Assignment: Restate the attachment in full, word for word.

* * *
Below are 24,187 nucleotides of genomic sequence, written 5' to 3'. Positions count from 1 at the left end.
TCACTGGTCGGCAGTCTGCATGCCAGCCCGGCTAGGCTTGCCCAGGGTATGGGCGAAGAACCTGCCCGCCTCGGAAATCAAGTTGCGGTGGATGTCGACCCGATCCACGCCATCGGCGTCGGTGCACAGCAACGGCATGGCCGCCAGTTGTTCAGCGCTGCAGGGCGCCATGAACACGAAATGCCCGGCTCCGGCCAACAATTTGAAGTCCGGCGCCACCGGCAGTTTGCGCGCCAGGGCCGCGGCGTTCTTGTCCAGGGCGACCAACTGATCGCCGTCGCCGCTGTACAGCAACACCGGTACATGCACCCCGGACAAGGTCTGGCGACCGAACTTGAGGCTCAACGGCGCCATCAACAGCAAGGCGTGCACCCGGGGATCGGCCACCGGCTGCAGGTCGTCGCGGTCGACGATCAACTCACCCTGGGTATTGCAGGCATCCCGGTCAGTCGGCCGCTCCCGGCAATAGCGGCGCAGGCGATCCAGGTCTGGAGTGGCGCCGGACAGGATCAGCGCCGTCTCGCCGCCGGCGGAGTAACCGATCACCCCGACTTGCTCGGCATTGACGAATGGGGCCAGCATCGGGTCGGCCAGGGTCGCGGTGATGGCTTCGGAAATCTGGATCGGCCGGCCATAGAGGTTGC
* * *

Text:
Below are 24,187 nucleotides of genomic sequence, written 5' to 3'. Positions count from 1 at the left end.
TCACTGGTCGGCAGTCTGCATGCCAGCCCGGCTAGGCTTGCCCAGGGTATGGGCGAAGAACCTGCCCGCCTCGGAAATCAAGTTGCGGTGGATGTCGACCCGATCCACGCCATCGGCGTCGGTGCACAGCAACGGCATGGCCGCCAGTTGTTCAGCGCTGCAGGGCGCCATGAACACGAAATGCCCGGCTCCGGCCAACAATTTGAAGTCCGGCGCCACCGGCAGTTTGCGCGCCAGGGCCGCGGCGTTCTTGTCCAGGGCGACCAACTGATCGCCGTCGCCGCTGTACAGCAACACCGGTACATGCACCCCGGACAAGGTCTGGCGACCGAACTTGAGGCTCAACGGCGCCATCAACAGCAAGGCGTGCACCCGGGGATCGGCCACCGGCTGCAGGTCGTCGCGGTCGACGATCAACTCACCCTGGGTATTGCAGGCATCCCGGTCAGTCGGCCGCTCCCGGCAATAGCGGCGCAGGCGATCCAGGTCTGGAGTGGCGCCGGACAGGATCAGCGCCGTCTCGCCGCCGGCGGAGTAACCGATCACCCCGACTTGCTCGGCATTGACGAATGGGGCCAGCATCGGGTCGGCCAGGGTCGCGGTGATGGCTTCGGAAATCTGGATCGGCCGGCCATAGAGGTTGC